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  1. I purchased this 4"x4" photo in a local antique shop. Looks like it was taken with an old Brownie type camera. A friend who reads Japanese translated the Kanji Big Kanji letters say: Naga saki town area bomb caused materials[
  2. I picked up the above book at a used book store. The original publication date was 1914 and this copy is effective January 1, 1916. Just wanted to share my pleasure at the acquisition. Anyone have any comments about the book? thanks
  3. May I copy one of these and use it in a presentation at a State Button Show? I am giving a presentation on Uniform Buttons and I like to tie in the effects of the war and the human side. I will also be using some photos from the internet, a relative's WW2 uniform, a relative's WW1 aluminum cup with name and number stamped on it which he brought back and a WW1 souvenir /gravedigger belt to bring history a little closer. It's the research about the units that draws me.
  4. That is wonderful, both the find and the ultimate identification and addition to the Find A Grave Memorial. I collect postcards, photos and memorabilia from WW1 when I am fortunate enough to find them. Also a big collector of uniform buttons, both US and foreign. It is rare that the photos are identified like yours. My uncle who died at age 94 was in a Texas training camp in 1918 and almost died of the influenza. My mother was very young, age 4, and remembered her parents crying and immediately leaving by train to see him as they had been advised to hurry as he was possibly going to die.
  5. I recently purchased a photo (12x14 in) of what appears to be a graduating class of sailors. At the bottom of the photo are the following: 43-562 Co. Commander V.A. Miller, C. Sp. rump't. Co. Comd'r. O. H. Kilian, Sp. (A) 1/c Can anyone tell me what this means? I believe it was taken during WW2 but not sure. Thanks for any help.
  6. Thank you, I have checked American Military Button Makers and Dealers by McGuinn and Bazelton, but might have missed something. I don't have Tice's Dating Buttons, (I'm looking for a copy though) I sure appreciate all the info you share on this forum. I collect uniform buttons (military, police and fire) and livery buttons and find that knowing where to access the info is vital to identification. There is a lot of crossover in the manufacturers so thought I'd try here.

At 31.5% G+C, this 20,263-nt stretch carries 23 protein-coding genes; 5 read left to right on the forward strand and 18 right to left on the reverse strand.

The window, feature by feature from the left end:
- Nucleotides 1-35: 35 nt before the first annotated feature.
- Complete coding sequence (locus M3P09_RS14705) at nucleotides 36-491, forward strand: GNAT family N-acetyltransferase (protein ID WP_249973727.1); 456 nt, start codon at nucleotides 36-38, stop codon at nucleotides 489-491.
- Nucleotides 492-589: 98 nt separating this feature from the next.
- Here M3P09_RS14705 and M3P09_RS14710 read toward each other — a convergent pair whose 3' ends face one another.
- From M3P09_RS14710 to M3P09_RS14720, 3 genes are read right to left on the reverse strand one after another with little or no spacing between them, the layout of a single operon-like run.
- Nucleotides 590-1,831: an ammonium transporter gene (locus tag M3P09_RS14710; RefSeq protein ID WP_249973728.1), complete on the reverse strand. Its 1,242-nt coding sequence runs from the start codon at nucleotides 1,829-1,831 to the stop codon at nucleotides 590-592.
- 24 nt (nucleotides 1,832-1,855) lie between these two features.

7. I have run across a Police button with the backmark N S Co. AA Quality. Does anyone have any knowledge of this company or the general dates of operation? The button is a silver colored Johnstown Police Dept. tunic button with brass base and brazed shank
  8. A little more info: There is a picture of a WW2 nurses apron if you go to WW2 Nurses Images on Google search. The one I am referencing is a gray dress with helmet and white apron. The dress has long sleeves and white cuffs. The top bib would be large enough to come up almost to the neck, and the top and bottom were usually detachable on nurse uniforms so if the bottom part got dirty it could be changed without changing the whole outfit. Could be though, as the material appears flimsier than the civilian type and maybe they just changed the whole thing and there were many available.
  9. Civilian nurses, 1926 - 1950 at least, wore uniforms that included white aprons but these were fastened with removable shell buttons that had a metal shank and were attached with safety pins. They had to be removed before the apron and uniform were washed, starched and ironed. Nurses in those days often wore white cuffs also and were expected to remain pristine for the duration of their shift! The starch was so heavy that if they wanted to sit they had to reach behind to the edges of the split apron and pull the "wings" outward so they could perch on stool. No sitting down at a desk and re
  10. Thank you for this post, it is very informative and has helped me identify some of the uniform buttons I have been wondering about. I'm sure it will help me again in the future.
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